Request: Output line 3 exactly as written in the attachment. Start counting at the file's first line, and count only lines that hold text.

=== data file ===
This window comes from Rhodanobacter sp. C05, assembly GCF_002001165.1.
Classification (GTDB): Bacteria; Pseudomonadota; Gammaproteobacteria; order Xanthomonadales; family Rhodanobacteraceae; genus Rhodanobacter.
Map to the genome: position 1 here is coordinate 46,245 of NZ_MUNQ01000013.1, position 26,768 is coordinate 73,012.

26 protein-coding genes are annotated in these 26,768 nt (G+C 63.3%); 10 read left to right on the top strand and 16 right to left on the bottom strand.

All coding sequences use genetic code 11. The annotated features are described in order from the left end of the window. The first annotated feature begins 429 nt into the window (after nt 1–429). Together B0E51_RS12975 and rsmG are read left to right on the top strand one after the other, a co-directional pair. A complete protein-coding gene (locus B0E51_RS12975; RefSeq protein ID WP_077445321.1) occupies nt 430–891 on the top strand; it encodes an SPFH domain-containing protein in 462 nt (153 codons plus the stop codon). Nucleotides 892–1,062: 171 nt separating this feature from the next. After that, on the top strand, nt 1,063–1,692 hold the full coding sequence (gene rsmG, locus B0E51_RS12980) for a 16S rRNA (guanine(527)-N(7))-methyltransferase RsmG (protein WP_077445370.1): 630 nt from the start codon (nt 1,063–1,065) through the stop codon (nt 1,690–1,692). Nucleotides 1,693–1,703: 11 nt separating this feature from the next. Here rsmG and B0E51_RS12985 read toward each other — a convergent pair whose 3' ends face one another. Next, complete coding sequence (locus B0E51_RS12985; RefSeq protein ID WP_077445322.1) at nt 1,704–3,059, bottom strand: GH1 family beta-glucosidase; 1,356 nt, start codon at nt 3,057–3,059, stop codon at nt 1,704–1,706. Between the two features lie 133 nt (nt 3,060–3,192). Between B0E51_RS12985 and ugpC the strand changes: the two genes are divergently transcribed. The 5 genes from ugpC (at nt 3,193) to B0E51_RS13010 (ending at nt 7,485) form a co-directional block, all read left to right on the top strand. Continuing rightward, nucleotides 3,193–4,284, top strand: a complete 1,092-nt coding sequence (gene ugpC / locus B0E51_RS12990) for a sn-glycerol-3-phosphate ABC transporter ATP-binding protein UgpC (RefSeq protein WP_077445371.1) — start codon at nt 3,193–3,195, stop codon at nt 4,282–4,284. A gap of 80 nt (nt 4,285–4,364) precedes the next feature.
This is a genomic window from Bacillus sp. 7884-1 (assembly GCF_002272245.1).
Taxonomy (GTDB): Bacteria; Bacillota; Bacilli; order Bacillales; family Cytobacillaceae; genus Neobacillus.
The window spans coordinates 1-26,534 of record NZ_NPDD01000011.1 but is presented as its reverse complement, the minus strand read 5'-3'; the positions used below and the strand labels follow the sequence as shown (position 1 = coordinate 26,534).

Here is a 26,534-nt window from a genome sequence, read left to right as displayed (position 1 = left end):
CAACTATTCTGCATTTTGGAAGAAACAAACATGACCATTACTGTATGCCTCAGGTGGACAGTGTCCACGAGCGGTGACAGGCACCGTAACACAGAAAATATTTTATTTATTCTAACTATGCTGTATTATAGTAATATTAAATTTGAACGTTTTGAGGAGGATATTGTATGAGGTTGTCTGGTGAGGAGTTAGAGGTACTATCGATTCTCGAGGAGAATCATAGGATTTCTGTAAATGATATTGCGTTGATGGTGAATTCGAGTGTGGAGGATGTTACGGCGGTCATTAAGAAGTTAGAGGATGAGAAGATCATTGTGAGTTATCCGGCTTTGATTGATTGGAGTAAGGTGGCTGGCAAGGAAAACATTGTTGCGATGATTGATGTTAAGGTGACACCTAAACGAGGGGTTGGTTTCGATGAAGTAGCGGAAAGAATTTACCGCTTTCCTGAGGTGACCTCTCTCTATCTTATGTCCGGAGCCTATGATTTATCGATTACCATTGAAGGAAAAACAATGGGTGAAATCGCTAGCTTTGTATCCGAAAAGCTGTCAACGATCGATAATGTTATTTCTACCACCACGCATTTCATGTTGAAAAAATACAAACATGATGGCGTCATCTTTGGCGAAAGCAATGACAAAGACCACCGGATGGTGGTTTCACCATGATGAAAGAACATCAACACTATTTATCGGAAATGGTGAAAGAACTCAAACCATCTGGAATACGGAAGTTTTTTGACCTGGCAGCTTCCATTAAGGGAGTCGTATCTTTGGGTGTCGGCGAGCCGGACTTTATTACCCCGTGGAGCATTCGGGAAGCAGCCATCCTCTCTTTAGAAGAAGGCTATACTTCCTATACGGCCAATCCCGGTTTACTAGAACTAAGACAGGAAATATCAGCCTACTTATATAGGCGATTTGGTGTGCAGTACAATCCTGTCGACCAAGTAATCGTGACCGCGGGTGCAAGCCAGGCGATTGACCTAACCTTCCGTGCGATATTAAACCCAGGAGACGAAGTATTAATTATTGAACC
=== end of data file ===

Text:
Map to the genome: position 1 here is coordinate 46,245 of NZ_MUNQ01000013.1, position 26,768 is coordinate 73,012.